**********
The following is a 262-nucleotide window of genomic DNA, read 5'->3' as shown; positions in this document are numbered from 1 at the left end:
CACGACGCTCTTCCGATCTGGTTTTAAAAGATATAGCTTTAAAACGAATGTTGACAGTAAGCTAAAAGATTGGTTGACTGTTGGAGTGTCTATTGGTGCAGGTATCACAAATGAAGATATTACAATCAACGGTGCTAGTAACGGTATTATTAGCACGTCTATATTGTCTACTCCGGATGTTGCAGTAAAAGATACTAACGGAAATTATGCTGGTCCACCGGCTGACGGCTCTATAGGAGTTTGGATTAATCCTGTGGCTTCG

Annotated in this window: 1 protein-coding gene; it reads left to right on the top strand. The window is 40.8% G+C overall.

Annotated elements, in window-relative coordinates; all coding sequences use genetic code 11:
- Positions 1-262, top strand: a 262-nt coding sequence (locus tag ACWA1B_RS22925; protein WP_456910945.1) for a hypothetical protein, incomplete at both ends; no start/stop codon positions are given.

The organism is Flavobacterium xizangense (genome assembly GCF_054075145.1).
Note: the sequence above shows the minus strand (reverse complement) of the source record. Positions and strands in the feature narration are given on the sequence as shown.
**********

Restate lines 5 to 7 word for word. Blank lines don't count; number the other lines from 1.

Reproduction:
- Positions 1-262, top strand: a 262-nt coding sequence (locus tag ACWA1B_RS22925; protein WP_456910945.1) for a hypothetical protein, incomplete at both ends; no start/stop codon positions are given.

The organism is Flavobacterium xizangense (genome assembly GCF_054075145.1).
Note: the sequence above shows the minus strand (reverse complement) of the source record. Positions and strands in the feature narration are given on the sequence as shown.